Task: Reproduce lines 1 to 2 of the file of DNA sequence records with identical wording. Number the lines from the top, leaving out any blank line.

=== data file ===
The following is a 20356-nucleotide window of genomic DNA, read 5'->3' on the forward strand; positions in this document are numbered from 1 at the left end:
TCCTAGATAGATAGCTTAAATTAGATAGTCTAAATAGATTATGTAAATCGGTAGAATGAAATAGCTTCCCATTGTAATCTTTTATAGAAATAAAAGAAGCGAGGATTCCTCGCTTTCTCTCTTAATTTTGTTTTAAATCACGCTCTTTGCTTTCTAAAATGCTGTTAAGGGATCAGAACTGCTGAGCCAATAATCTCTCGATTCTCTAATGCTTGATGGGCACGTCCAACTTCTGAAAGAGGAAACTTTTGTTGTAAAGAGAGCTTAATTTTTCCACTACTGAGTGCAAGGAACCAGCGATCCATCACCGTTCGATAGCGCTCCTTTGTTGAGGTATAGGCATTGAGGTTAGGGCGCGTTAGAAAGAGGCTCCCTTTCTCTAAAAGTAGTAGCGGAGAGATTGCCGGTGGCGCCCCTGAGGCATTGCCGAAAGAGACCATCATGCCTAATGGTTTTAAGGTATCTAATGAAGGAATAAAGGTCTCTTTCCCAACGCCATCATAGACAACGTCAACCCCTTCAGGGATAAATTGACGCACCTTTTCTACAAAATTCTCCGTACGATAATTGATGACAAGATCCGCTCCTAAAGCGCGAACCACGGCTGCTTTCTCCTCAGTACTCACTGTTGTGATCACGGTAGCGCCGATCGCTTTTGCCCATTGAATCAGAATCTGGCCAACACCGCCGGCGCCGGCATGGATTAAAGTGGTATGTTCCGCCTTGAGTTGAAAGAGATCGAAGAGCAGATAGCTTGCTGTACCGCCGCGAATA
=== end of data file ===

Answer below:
The following is a 20356-nucleotide window of genomic DNA, read 5'->3' on the forward strand; positions in this document are numbered from 1 at the left end:
TCCTAGATAGATAGCTTAAATTAGATAGTCTAAATAGATTATGTAAATCGGTAGAATGAAATAGCTTCCCATTGTAATCTTTTATAGAAATAAAAGAAGCGAGGATTCCTCGCTTTCTCTCTTAATTTTGTTTTAAATCACGCTCTTTGCTTTCTAAAATGCTGTTAAGGGATCAGAACTGCTGAGCCAATAATCTCTCGATTCTCTAATGCTTGATGGGCACGTCCAACTTCTGAAAGAGGAAACTTTTGTTGTAAAGAGAGCTTAATTTTTCCACTACTGAGTGCAAGGAACCAGCGATCCATCACCGTTCGATAGCGCTCCTTTGTTGAGGTATAGGCATTGAGGTTAGGGCGCGTTAGAAAGAGGCTCCCTTTCTCTAAAAGTAGTAGCGGAGAGATTGCCGGTGGCGCCCCTGAGGCATTGCCGAAAGAGACCATCATGCCTAATGGTTTTAAGGTATCTAATGAAGGAATAAAGGTCTCTTTCCCAACGCCATCATAGACAACGTCAACCCCTTCAGGGATAAATTGACGCACCTTTTCTACAAAATTCTCCGTACGATAATTGATGACAAGATCCGCTCCTAAAGCGCGAACCACGGCTGCTTTCTCCTCAGTACTCACTGTTGTGATCACGGTAGCGCCGATCGCTTTTGCCCATTGAATCAGAATCTGGCCAACACCGCCGGCGCCGGCATGGATTAAAGTGGTATGTTCCGCCTTGAGTTGAAAGAGATCGAAGAGCAGATAGCTTGCTGTACCGCCGCGAATA